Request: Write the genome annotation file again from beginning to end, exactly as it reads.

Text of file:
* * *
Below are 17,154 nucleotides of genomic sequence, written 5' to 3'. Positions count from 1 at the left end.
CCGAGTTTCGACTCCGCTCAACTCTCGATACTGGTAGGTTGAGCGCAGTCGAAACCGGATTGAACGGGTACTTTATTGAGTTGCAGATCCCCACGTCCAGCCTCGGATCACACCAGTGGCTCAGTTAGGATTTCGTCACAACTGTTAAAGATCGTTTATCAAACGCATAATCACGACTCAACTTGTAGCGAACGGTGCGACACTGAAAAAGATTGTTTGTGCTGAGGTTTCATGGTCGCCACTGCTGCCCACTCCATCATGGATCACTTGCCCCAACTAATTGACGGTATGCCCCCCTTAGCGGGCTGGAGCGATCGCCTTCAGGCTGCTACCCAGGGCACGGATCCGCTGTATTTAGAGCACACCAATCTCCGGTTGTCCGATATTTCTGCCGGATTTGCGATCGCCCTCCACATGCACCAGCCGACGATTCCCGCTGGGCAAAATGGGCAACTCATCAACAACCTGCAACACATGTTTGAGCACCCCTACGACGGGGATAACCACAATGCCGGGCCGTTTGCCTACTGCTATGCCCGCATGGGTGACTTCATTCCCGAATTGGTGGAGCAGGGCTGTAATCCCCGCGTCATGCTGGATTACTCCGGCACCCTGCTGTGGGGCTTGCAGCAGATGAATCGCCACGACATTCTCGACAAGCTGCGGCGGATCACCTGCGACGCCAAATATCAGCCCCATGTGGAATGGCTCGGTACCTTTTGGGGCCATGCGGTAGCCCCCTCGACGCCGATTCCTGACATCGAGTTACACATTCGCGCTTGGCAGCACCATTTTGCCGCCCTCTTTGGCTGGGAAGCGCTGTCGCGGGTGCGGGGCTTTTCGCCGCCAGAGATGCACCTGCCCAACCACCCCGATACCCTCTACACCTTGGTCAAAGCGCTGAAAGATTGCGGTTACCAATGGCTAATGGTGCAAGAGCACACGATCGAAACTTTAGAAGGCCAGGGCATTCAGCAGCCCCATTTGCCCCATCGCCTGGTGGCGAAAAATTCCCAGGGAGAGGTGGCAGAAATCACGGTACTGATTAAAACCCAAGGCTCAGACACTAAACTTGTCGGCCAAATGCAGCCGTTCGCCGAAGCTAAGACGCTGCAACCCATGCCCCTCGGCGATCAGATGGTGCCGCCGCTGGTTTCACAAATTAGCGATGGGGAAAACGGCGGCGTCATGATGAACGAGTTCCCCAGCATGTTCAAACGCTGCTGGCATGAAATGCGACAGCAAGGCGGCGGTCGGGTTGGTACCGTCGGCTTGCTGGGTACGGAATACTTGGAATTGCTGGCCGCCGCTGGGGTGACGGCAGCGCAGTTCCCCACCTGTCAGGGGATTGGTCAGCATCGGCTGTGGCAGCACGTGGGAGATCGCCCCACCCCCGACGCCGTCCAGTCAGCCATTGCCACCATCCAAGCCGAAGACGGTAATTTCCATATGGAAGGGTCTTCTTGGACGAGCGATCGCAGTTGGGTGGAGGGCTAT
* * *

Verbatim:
Below are 17,154 nucleotides of genomic sequence, written 5' to 3'. Positions count from 1 at the left end.
CCGAGTTTCGACTCCGCTCAACTCTCGATACTGGTAGGTTGAGCGCAGTCGAAACCGGATTGAACGGGTACTTTATTGAGTTGCAGATCCCCACGTCCAGCCTCGGATCACACCAGTGGCTCAGTTAGGATTTCGTCACAACTGTTAAAGATCGTTTATCAAACGCATAATCACGACTCAACTTGTAGCGAACGGTGCGACACTGAAAAAGATTGTTTGTGCTGAGGTTTCATGGTCGCCACTGCTGCCCACTCCATCATGGATCACTTGCCCCAACTAATTGACGGTATGCCCCCCTTAGCGGGCTGGAGCGATCGCCTTCAGGCTGCTACCCAGGGCACGGATCCGCTGTATTTAGAGCACACCAATCTCCGGTTGTCCGATATTTCTGCCGGATTTGCGATCGCCCTCCACATGCACCAGCCGACGATTCCCGCTGGGCAAAATGGGCAACTCATCAACAACCTGCAACACATGTTTGAGCACCCCTACGACGGGGATAACCACAATGCCGGGCCGTTTGCCTACTGCTATGCCCGCATGGGTGACTTCATTCCCGAATTGGTGGAGCAGGGCTGTAATCCCCGCGTCATGCTGGATTACTCCGGCACCCTGCTGTGGGGCTTGCAGCAGATGAATCGCCACGACATTCTCGACAAGCTGCGGCGGATCACCTGCGACGCCAAATATCAGCCCCATGTGGAATGGCTCGGTACCTTTTGGGGCCATGCGGTAGCCCCCTCGACGCCGATTCCTGACATCGAGTTACACATTCGCGCTTGGCAGCACCATTTTGCCGCCCTCTTTGGCTGGGAAGCGCTGTCGCGGGTGCGGGGCTTTTCGCCGCCAGAGATGCACCTGCCCAACCACCCCGATACCCTCTACACCTTGGTCAAAGCGCTGAAAGATTGCGGTTACCAATGGCTAATGGTGCAAGAGCACACGATCGAAACTTTAGAAGGCCAGGGCATTCAGCAGCCCCATTTGCCCCATCGCCTGGTGGCGAAAAATTCCCAGGGAGAGGTGGCAGAAATCACGGTACTGATTAAAACCCAAGGCTCAGACACTAAACTTGTCGGCCAAATGCAGCCGTTCGCCGAAGCTAAGACGCTGCAACCCATGCCCCTCGGCGATCAGATGGTGCCGCCGCTGGTTTCACAAATTAGCGATGGGGAAAACGGCGGCGTCATGATGAACGAGTTCCCCAGCATGTTCAAACGCTGCTGGCATGAAATGCGACAGCAAGGCGGCGGTCGGGTTGGTACCGTCGGCTTGCTGGGTACGGAATACTTGGAATTGCTGGCCGCCGCTGGGGTGACGGCAGCGCAGTTCCCCACCTGTCAGGGGATTGGTCAGCATCGGCTGTGGCAGCACGTGGGAGATCGCCCCACCCCCGACGCCGTCCAGTCAGCCATTGCCACCATCCAAGCCGAAGACGGTAATTTCCATATGGAAGGGTCTTCTTGGACGAGCGATCGCAGTTGGGTGGAGGGCTAT